The CEO of a global Australian startup turning over more than $80 million a year says being able to trust employees quickly is one of the most important leadership qualities when rapidly scaling a startup.
Beginning as a small operation in Melbourne, 99designs is now the world’s largest marketplace for designers and has offices around the world, including in the US, Europe and Asia.
Now based in the US, 99designs CEO Patrick Llewellyn says the startup has gotten to where it is now because of its employees and their role in leading and driving its growth.
“That’s been an important part of our success – it’s really a team pursuit versus an individual’s,” Llewellyn tells StartupSmart.
Since entering the role in 2010, Llewellyn has grown 99Designs from a small team in Melbourne to an international organisation with more than 100 employees.
“I’ve really empowered the team that I work with because I wasn’t the founder with a specific skill, I’m more of a generalist,” he says.
“I really did rely on the skill and the capability of the team around me to help us build the business together.”
While some founders and CEOs make strong directive leaders and stick to telling their teams what to do, he says this approach doesn’t always work when scaling a company.
“Some founders manage to do it but others struggle because everything is reliant on them,” Llewellyn says.
“If everything was reliant on me it would be a basket case.”
By trusting his employees and managers to adopt leadership roles themselves, Llewellyn says he has created a strong culture of growth within 99Designs that translates into quick external expansion.
“Those managers are starting to do a better job of growing our next level of management and that makes you collectively strong and I think makes scaling easier,” he says
Taking over leadership
As a startup grows founders and even CEOs get to a point where they must decide whether they’re still the best person to scale the company from “size X to Y”.
When a founder decides to hand over the reins to someone else, Llewellyn says one thing is fundamental.
“The key thing is whoever you bring in, if you’re going to bring someone in, is making sure that relationship is built on trust,” he says.
This was crucial for 99Designs when Llewellyn took over from original founders Mark Harbottle and Matt Mickiewicz.
As CEO, Llewellyn regularly questions what he’s doing, what the company’s doing and where it is heading.
“You just care so much but ultimately you are constantly trying to evaluate, ‘am I making the right decisions? Do I have the right knowledge?’” he says.
Llewellyn says he is incredibly lucky to still have Harbottle there for support.
“He helped me grow, I’m a first-time CEO,” he says.
“We figured this out together.”
Llewellyn says 99Designs has maintained its startup spirit by having small, autonomous project teams to help keep them agile.
“When we see a problem or an opportunity we put a small team on it,” he says.
“Just like you would with an MVP, you’re sort of MVP-ing your way into that solution.”
This enables the company to quickly develop new products and features while empowering employees with the ability to directly influence 99Design’s long-term direction and decision-making.
“By having small teams, people have a really strong sense of ownership,” Llewellyn says.
In addition to building company plans from the bottom-up and encouraging workers to put forward ideas, 99Designs also runs R&D days where its engineers and UX employees can spend office hours working on their own projects.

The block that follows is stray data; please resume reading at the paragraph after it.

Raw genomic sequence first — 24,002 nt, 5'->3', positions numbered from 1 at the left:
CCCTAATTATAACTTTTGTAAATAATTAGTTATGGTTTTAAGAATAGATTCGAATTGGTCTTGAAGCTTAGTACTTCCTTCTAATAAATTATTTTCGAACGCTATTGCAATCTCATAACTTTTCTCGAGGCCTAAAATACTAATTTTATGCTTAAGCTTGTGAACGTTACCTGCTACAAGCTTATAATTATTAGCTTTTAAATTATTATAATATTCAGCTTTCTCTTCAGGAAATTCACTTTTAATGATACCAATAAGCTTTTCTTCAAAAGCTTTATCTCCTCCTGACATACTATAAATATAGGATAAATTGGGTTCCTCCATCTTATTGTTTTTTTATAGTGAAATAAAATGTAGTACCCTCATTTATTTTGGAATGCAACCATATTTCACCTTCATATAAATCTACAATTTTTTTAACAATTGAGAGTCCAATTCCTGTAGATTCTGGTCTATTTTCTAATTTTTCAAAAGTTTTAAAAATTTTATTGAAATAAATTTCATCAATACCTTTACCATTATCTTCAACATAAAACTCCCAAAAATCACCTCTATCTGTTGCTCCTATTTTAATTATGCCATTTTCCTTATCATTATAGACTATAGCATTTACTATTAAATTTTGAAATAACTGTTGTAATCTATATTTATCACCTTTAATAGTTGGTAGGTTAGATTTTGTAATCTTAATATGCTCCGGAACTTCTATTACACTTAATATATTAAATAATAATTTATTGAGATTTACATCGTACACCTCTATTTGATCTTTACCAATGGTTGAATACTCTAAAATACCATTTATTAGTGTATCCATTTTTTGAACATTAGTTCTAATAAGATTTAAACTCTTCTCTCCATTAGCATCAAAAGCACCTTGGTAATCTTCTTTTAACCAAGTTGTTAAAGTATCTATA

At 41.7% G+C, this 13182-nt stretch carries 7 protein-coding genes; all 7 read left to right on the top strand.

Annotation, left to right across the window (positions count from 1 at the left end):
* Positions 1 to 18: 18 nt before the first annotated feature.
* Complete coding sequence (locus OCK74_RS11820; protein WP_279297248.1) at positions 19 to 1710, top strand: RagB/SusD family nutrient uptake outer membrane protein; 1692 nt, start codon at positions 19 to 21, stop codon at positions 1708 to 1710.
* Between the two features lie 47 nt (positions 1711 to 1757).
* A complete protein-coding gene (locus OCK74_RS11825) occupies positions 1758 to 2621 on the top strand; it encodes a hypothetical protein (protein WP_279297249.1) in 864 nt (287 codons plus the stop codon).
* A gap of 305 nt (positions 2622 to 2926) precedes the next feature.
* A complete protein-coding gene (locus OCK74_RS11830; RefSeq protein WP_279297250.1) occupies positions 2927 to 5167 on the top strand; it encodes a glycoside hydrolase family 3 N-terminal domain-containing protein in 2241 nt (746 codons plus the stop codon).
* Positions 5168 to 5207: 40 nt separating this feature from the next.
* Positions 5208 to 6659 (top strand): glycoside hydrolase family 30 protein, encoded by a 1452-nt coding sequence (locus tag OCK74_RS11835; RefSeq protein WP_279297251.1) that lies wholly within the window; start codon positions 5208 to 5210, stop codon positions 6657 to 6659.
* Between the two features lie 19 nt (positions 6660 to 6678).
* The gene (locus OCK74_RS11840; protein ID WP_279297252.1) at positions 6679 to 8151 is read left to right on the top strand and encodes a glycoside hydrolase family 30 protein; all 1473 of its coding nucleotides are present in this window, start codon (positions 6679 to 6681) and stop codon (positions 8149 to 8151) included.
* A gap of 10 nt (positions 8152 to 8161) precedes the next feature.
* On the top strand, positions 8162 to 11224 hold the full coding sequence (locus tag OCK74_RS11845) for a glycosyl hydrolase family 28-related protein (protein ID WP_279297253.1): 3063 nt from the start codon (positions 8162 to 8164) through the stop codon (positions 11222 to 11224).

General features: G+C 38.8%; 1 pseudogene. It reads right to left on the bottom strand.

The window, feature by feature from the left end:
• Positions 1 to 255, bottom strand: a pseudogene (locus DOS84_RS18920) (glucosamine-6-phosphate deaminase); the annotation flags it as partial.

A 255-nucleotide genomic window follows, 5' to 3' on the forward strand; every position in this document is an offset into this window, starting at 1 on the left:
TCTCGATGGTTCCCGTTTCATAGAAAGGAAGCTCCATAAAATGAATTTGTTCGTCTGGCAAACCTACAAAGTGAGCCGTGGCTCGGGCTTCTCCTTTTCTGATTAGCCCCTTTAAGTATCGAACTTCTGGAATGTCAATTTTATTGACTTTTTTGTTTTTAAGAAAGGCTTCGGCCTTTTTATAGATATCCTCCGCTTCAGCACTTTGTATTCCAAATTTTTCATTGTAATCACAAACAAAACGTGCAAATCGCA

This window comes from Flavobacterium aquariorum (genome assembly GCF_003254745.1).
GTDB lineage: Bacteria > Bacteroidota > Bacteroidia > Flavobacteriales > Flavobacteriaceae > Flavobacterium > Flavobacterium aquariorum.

“They have some time each month to work on projects they’re passionate about,” Llewellyn says.
While the 99Design’s workforce is a near-even split between men and women, Llewellyn says there’s a lot more to be done so its team becomes more representative of the global community it serves.
“Where we need to improve our diversity is at the board level,” he says.
This is particularly important for Llewellyn, who hopes to make 99designs a public company in the near-future.
“We believe if we can be more inclusive, we’ll certainly have a better chance of getting the best talent,” he says.
As he transitions 99designs into a larger company, Llewellyn says they are working on ways to create an environment with fairer access to employees regardless of who they are or where they’re from.
“We’re starting to think more about how we can improve our parental leave and flexi-office hours so we can support folks with families so that you don’t even get age bias, which sometimes happens in startups,” Llewellyn says.
“There are so many elements to what makes a diverse workplace.”
Planning to last
By continuing to develop a rich user experience and providing tools to empower and grow its design community, Llewellyn says he hopes 99designs will have the best designer community in the world by the end of the decade.
“We want to own design online, period,” he says.
“I want you to feel like working with a designer on our platform is as good, if not better, than working with a designer next to you.”
He also plans to make 99designs a billion-dollar, publicly-listed company so it can continue to help creative professionals around the world build careers in design for decades to comes.
“It brings a lot of joy to us to see entrepreneurs who have used us to get their businesses started,” Llewellyn says.
“It’s the careers and lives that we changed by creating access to work where ever they may be in the world.”
To others dreaming of running or founding a business, Llewellyn offers a simple piece of advice.
Though it’s only one word, he says it’s a difficult move, often underestimated, but it’s what ultimately gives an idea its value: “Start.”
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